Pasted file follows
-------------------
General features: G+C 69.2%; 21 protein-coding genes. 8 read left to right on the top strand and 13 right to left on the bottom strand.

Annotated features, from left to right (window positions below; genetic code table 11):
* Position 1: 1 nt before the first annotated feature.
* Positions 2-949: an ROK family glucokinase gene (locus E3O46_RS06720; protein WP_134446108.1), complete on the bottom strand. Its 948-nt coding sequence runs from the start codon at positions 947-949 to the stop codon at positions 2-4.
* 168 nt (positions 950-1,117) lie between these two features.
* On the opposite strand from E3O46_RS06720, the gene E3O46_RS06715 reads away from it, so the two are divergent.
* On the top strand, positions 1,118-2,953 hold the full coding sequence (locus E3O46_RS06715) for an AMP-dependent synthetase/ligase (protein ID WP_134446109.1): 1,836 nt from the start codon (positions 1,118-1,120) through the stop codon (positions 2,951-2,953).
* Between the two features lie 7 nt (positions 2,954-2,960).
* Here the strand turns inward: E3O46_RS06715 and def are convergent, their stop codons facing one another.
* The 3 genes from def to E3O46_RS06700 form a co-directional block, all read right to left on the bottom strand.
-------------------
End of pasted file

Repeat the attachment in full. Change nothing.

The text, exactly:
General features: G+C 69.2%; 21 protein-coding genes. 8 read left to right on the top strand and 13 right to left on the bottom strand.

Annotated features, from left to right (window positions below; genetic code table 11):
* Position 1: 1 nt before the first annotated feature.
* Positions 2-949: an ROK family glucokinase gene (locus E3O46_RS06720; protein WP_134446108.1), complete on the bottom strand. Its 948-nt coding sequence runs from the start codon at positions 947-949 to the stop codon at positions 2-4.
* 168 nt (positions 950-1,117) lie between these two features.
* On the opposite strand from E3O46_RS06720, the gene E3O46_RS06715 reads away from it, so the two are divergent.
* On the top strand, positions 1,118-2,953 hold the full coding sequence (locus E3O46_RS06715) for an AMP-dependent synthetase/ligase (protein ID WP_134446109.1): 1,836 nt from the start codon (positions 1,118-1,120) through the stop codon (positions 2,951-2,953).
* Between the two features lie 7 nt (positions 2,954-2,960).
* Here the strand turns inward: E3O46_RS06715 and def are convergent, their stop codons facing one another.
* The 3 genes from def to E3O46_RS06700 form a co-directional block, all read right to left on the bottom strand.